In My Genes

by Cheyenne Huffman about a year ago in parents

How My Mother Shaped My Compassion

In My Genes

I always thought that my mother was a superhero. Not that she could fly, or shoot lasers out of her eyes (although, I have been on the receiving end of a few looks at the store that would beg to differ), but because my mother never ran out of room in her heart for anyone, or anything. My mother, Lee-Ann Huffman, is a mother to two children and two fur babies, a wife, an aunt, a best friend, a role model, a hard worker, and the most patient person that I have ever met.

I could go on and tell you about all of the wonderful things that she has done, but that would take about twenty nine different blog posts. But there is one project that she does every single year that has shaped my whole family and every one around us. One that we finished just this morning. She collects money she finds in the washer and dryer, and she puts it in a little jar that we all affectionately refer to as “The Charity Jar.” Every year she takes this money and she puts it toward something, a cause, an act of kindness, anything that can help someone. Sometimes she buys coffees for the next people in line at a coffee shop. Sometimes she buys something for an organization that needs it. It does not matter, though, she always find someone in need and takes care of them the best that she can.

If you ask her about this tradition, she will tell you that she is carrying on something that her mother used to do around the holidays. If you ask anyone else that knows her, however, they will tell you that she has a huge heart. She manages to get our whole family involved in this movement every single year. This year, she helped an organization that I was volunteering with weekly, Ruth’s Place, a homeless women’s shelter in Wilkes-Barre, PA.

I had been helping a professor run a writing workshop in the shelter when I noticed the wishlist that they had posted on the wall. Comforters, a DVD player, a coffee maker and supplies, things that I know I take for granted every day. I told my mom, and within a day she had already asked if our family wanted to help Ruth’s Place as our holiday tradition. We all agreed, and decided that the coffee maker and the supplies would be the best thing for our family to work on together. A few days later, she found a coffee maker, showed it to us, and with a few clicks, it was on its way to a new home. We gathered the rest of the supplies, and we called the shelter to find a day that we could take it up.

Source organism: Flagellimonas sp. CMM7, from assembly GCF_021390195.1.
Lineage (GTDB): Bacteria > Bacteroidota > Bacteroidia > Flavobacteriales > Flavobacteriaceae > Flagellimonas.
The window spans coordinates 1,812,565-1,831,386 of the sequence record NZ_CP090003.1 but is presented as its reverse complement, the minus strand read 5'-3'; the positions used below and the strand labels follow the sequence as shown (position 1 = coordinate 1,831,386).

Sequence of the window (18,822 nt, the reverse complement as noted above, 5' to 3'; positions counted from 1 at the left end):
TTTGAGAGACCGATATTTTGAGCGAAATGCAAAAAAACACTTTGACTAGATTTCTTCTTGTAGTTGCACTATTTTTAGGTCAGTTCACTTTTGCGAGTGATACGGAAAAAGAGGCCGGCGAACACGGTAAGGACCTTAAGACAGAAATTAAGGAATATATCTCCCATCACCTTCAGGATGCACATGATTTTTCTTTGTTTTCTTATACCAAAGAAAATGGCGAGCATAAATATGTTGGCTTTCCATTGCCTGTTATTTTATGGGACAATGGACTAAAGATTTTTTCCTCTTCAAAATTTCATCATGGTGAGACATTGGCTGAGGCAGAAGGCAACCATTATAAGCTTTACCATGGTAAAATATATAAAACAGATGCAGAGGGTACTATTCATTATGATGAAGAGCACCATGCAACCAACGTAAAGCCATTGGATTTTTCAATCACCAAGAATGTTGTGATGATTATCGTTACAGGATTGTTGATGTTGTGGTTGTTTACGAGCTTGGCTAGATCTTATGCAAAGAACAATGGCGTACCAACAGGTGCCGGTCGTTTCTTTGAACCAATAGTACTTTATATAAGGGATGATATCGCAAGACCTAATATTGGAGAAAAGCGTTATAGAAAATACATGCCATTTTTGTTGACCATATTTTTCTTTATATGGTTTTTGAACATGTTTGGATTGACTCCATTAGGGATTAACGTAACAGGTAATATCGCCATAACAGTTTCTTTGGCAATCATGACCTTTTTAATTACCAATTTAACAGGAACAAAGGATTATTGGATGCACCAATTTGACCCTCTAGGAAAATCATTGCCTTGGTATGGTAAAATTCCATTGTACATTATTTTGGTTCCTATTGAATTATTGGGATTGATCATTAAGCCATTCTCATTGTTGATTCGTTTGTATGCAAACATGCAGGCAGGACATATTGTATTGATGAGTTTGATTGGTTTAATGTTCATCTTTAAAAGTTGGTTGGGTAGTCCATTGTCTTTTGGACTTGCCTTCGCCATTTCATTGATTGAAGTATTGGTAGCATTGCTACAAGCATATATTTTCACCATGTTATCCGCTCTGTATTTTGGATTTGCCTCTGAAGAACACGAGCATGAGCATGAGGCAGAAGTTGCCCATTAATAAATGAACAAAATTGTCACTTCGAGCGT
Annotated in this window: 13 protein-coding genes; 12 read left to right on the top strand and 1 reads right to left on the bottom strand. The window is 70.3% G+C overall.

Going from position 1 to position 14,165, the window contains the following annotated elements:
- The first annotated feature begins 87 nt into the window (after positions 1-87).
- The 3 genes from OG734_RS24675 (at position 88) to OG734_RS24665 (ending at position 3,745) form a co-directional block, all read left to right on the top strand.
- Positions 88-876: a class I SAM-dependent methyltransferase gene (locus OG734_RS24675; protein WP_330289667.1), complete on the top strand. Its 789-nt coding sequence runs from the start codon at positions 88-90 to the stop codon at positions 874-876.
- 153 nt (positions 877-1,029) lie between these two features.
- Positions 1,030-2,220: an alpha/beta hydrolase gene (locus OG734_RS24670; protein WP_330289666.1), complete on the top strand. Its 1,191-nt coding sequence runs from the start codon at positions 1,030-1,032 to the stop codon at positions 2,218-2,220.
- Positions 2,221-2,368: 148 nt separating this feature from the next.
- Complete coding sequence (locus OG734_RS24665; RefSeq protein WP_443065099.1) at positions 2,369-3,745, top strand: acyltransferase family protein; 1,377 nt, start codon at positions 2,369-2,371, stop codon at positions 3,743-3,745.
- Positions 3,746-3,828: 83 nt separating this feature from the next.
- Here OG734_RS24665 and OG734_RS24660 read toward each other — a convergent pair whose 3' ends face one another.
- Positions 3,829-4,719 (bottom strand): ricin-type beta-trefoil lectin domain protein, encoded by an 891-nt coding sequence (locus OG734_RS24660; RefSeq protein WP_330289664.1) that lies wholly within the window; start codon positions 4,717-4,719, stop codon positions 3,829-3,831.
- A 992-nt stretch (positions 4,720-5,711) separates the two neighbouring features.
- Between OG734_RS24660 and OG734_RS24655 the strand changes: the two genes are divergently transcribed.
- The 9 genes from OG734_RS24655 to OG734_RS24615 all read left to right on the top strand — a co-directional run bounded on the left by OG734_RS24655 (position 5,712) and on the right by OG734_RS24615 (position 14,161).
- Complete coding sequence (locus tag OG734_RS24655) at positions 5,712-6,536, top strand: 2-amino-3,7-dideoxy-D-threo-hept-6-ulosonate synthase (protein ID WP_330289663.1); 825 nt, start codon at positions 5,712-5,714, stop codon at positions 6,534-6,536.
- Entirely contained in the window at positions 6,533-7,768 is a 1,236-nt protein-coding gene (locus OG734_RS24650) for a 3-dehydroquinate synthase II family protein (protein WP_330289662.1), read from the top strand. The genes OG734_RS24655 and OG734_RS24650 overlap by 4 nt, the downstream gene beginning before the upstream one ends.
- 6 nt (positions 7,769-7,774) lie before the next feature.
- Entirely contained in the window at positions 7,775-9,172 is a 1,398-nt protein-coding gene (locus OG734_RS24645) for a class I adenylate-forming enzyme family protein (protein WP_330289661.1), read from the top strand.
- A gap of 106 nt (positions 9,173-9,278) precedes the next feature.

I drove my mom to the shelter this morning, extremely slow because she baked fresh chocolate cupcakes for the women, and they were sitting on my nice clean leather seats. She had never been in the shelter before, but the whole way up she talked about how excited she was to be able to check something off of their list.

When we took the donations inside, the women were so happy. She was happy. I was amazed. 10:45 in the morning, and she was bright eyed carrying chocolate cupcakes into a shelter full of women that she did not know. She stood by the front desk, thanking women for their compliments on her baking and talking to the volunteers as I filled out the donation sheet. As we left, I wished the women a happy Thanksgiving, and we were met with a chorus of asynchronous Happy Thanksgivings and Thank Yous. My mother teared up as we walked through the rain to my car. I did not have to ask why. I knew that she did not cry out of pity. She did not cry out of sorrow or commiseration. She cried because she was thankful to have the opportunity to help someone.

I am thankful for my mother, and the lessons that she has shown me in love and compassion. She has taught me to be empathetic and to show love to every life that I come across.

I can say with certainty that I am not the only one that she has made a better person.

parents
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Cheyenne Huffman

I'm a small town girl dreaming of a big city skyline. 

See all posts by Cheyenne Huffman